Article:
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Pacific climate warriors penned letters to the South Korean Government and the President of the Industrial Bank of Korea. These letters called on them both to rule out any further financing of the Adani Abbot Point Terminal (AAPT), or any of Adani’s coal projects. Photo: 350 Pacific


Last week, the Industrial Bank of Korea ruled out funding the Adani Abbott Point Terminal and any other projects that cause harm to Australia’s environment, largely thanks to powerful letters from the Pacific Climate Warriors, delivered to the Korean government by the Korean Organisation Solutions for Our Climate.

Earlier that same week, Wangan and Jagalingou Traditional Owners of the land in Queensland’s Galilee Basin where the mine is being built, issued Adani with an eviction notice. For five days, they enforced this eviction notice by lighting the spirit fire on the main access road to the mine site. Adani’s truck and vehicle movement was stopped. Indigenous landowners reclaiming their land AND kicking out dirty fossil fuel projects? Yes. 

Every battle matters but this fight is crucial as the Adani coal mine would be one of the world’s biggest carbon bombs.

What else is happening?

Banking on it: Massive online protests around the world forced Japan’s Sumitomo Mitsui Banking Corporation’s withdrawal from the Green Climate Fund (GCF), a global fund under the auspices of the UN climate pact allocated for low-emission and climate-resilient development. Celebrate here.



Pawa up: 50 young climate activist across the Pacific region and diaspora graduated from the Pacific Pawa Up Fellowship, a training program designed to equip young Pacific Islanders with the skills they need to do impactful climate justice organizing in online spaces and transfer those skills to their offline organizing post-COVID 19. The participants emerged from the fellowship with newfound skills and a depth of knowledge of climate action in the times of COVID 19. Read more.

Inside Story

Never forget: August 26th marked the fourteenth anniversary of the Phulbari massacre. A day where 50,000 people marched to protest a planned coal mine in Phulbari, Bangladesh. After paramilitary forces opened fire three people lost their lives and hundreds got injured.

But in a stark reminder of what’s at stake, Bangladesh’ government has plans to open a further 29 coal mines. Even despite the country being devastated by the longest running flood in its recent memory only two weeks ago. Read more


Alex Lenferna, South Africa Climate Justice Campaigner


Pass the mic: There are many diverse voices that make up the climate movement and we’d like to spotlight some of the amazing people behind powerful wins against the fossil fuel industry. Alex Lenferna is the South African Climate Justice Campaigner with Africa and a key voice behind the Green New Eskom campaign.

In South Africa, the climate justice movement is becoming more diverse and intersectional, bringing together new allies to push for a transformational vision of climate justice. At the beginning of this year, I had the honour of being nominated as the secretary of the Climate Justice Coalition – a coalition of South African trade unions, civil society, grassroots, and community-based organisations. The coalition represents a broadening and deepening of the climate justice movement beyond just traditional environmental groups. It recognises that climate justice is connected to and tied to the broader fights for a more socially and ecologically just South Africa. We know that if we are to overcome the power of polluters and politicians blocking action on climate justice, it is going to take all of us fighting together.” – Alex Lenferna.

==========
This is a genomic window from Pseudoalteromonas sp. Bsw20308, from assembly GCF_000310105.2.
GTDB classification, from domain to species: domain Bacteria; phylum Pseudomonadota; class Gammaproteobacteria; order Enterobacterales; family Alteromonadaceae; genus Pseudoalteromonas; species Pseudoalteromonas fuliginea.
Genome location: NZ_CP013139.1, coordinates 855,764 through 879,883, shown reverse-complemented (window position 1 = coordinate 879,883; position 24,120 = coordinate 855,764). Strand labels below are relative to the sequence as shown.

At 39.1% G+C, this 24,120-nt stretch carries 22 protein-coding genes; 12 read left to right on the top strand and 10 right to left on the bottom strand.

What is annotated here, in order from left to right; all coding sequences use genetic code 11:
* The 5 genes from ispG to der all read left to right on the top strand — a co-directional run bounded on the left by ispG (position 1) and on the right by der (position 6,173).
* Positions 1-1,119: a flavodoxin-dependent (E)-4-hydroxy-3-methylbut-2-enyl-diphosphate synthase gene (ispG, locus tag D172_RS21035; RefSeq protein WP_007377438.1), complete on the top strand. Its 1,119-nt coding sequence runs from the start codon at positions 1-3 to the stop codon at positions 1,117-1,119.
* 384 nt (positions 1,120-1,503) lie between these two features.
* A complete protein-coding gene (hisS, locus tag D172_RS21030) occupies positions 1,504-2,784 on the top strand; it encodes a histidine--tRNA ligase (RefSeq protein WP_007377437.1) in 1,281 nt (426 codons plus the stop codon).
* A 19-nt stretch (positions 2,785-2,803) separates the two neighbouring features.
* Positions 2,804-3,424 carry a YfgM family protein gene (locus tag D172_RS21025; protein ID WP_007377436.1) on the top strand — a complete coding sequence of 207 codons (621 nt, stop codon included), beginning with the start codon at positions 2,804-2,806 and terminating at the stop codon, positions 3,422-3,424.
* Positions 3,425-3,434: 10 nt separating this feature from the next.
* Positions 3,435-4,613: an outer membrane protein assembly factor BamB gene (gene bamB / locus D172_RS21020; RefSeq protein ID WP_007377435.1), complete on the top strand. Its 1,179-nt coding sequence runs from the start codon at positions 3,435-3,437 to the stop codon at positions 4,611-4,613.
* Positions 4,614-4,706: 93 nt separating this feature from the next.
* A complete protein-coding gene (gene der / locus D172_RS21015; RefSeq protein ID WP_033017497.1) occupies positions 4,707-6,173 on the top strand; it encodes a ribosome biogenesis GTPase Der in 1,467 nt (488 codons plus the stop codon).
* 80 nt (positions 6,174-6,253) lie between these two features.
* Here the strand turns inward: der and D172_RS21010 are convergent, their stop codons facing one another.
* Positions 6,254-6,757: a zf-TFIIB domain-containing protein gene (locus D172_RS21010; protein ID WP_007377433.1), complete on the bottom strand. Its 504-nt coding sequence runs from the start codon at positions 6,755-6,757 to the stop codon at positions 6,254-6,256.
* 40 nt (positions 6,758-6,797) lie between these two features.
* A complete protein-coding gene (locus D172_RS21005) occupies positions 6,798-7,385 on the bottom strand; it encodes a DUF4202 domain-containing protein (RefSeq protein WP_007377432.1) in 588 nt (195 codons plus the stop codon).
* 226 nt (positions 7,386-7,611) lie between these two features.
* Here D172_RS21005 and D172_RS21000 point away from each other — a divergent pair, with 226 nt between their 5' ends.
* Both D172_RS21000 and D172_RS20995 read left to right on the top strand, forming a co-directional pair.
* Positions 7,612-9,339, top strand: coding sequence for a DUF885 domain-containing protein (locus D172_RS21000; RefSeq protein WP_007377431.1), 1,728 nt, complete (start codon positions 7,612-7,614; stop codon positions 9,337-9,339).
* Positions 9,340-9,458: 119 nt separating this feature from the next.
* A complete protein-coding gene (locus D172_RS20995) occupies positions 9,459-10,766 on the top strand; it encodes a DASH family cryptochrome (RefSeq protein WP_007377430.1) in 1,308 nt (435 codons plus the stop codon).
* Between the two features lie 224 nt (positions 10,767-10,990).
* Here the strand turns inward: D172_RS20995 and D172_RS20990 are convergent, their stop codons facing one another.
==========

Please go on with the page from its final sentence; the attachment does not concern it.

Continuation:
You can read more of Alex’s work in this piece in the Guardian. Both of Alex’s parents are from the small island nation of Mauritius, which was recently struck by a major oil spill. While the spill is devastating, he also wanted readers to know that the much bigger longer-term threat is climate change.

Ones to watch

Landmark: Six young people from Portugal have filed a ground-breaking climate case against 33 countries with the European Court of Human Rights. The four children and two young adults are from some of the worst-hit areas of Portugal, plagued by wildfires and extreme heat waves that are bound to get worse. The case centres on the rising threat which climate change poses to their lives and to their physical and mental wellbeing. If successful, the EU, the UK, Switzerland, Norway, Russia, Turkey and Ukraine would be legally bound, not only to ramp up emissions cuts, but also to tackle overseas contributions to climate change, including those of their multinational companies.

Catarina Mota, one of the young adults behind the case, said: “It terrifies me to know that the record-breaking heatwaves we have endured are only just the beginning. With so little time left to stop this, we must do everything we can to force governments to properly protect us. This is why I’m bringing this case.”

Read more about and follow this case at

Use your power

Tell us the cost: Spending billions of dollars on the Canadian TransMountain pipeline in the midst of a pandemic, recession and the climate crisis is unthinkable. But that is exactly what could happen. What is the true cost of the Trans Mountain Pipeline? Canadian Finance Minister Bill Morneau has been keeping a tight lid on the actual figures, that went up from $5 billion in 2018, to $13 billion in public money this past February. Now that he’s resigned after conflict-of-interest allegations we may finally know the truth.

Add your voice to tell Prime Minister Trudeau and newly appointed Finance Minister Chrysta Freeland that the Canadian people have the right to know how their public money is being spent.

Add your voice

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